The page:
Introducing Projects in India’s ‘urban poverty pockets’

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Work-An-Hour 2012 Logo
July 15 – September 30, 2012
Dear Asha Patrons, 

Narrow lanes with clustered and substandard houses, open sewers,  garbage dumps, hordes of mosquitoes, and lack of potable water paint a grim picture of life in India’s ‘urban poverty pockets’. With an increase in urbanization, India’s population in slums more than doubled from 43 million in 2001 to 93 million in 2011 and is expected to add 2 million people every year.  


What has Asha for Education learnt about children in slums?

Parents are migratory and/or daily wage laborers, and are not motivated to send their children to school. Families are under pressure to withdraw children from school when they see hope for their children to earn $0.50 per day to supplement their earnings. Child rights are not protected. Poverty creates conditions that are ripe for exploitation of children in cities.


Work an Hour (WAH) 2012 projects in slums:


India Sponsorship Committee (ISC): empowers women and protects right of children of migratory workers from brick kilns of Yerawada in Pune, Maharashtra. To overcome language barriers in education, ISC offers support classes to children. ISC has influenced the children such that girls now resist marriage at an early age, and children in general, have shown an improvement in academic performance.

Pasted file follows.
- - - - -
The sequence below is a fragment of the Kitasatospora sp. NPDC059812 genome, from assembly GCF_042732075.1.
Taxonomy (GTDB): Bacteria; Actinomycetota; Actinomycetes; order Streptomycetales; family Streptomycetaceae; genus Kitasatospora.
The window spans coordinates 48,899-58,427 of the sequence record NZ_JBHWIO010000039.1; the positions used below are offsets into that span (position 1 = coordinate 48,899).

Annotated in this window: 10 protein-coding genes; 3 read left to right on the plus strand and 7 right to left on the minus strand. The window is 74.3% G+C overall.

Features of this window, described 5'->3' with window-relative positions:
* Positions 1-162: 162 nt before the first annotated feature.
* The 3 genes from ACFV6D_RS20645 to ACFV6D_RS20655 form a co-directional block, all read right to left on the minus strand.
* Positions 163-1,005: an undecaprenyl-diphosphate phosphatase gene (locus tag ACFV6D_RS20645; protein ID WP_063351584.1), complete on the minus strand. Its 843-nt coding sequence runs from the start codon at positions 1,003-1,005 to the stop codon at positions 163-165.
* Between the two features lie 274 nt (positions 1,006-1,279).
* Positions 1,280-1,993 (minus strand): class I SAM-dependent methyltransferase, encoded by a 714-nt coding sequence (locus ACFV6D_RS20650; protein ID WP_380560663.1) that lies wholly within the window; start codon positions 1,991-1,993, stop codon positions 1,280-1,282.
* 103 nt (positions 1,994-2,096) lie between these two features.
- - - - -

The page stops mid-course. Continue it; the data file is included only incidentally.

Jabala Action Research Organization: is a non formal education school that caters to needs of children in Kalabagan slums, Kolkata, West Bengal. Jabala has identified that mothers are more receptive to providing support to their daughters than the fathers and works with them to overcome barriers to empowerment of girls.


Shishur Sevay: is home to orphaned and abandoned girls in Kolkata, West Bengal, where the girls are nurtured to reach their full potential in life. Girls are happy, connect well emotionally, and three girls qualified for admission in a reputed school this year.


Trinita: promotes sustainable livelihood for children in slums of Kolkata, West Bengal. In the last five years, enrollment into Trinita centers has more than tripled. Hena, a high school student now, once dropped out of school and was re-admitted with support from her teacher. She is a recipient of Asha’s after school support program. Five girls have been enrolled into high school; thanks to Asha’s Support-A-Child program!


Click here to replace despair of children in India’s slums with hope.

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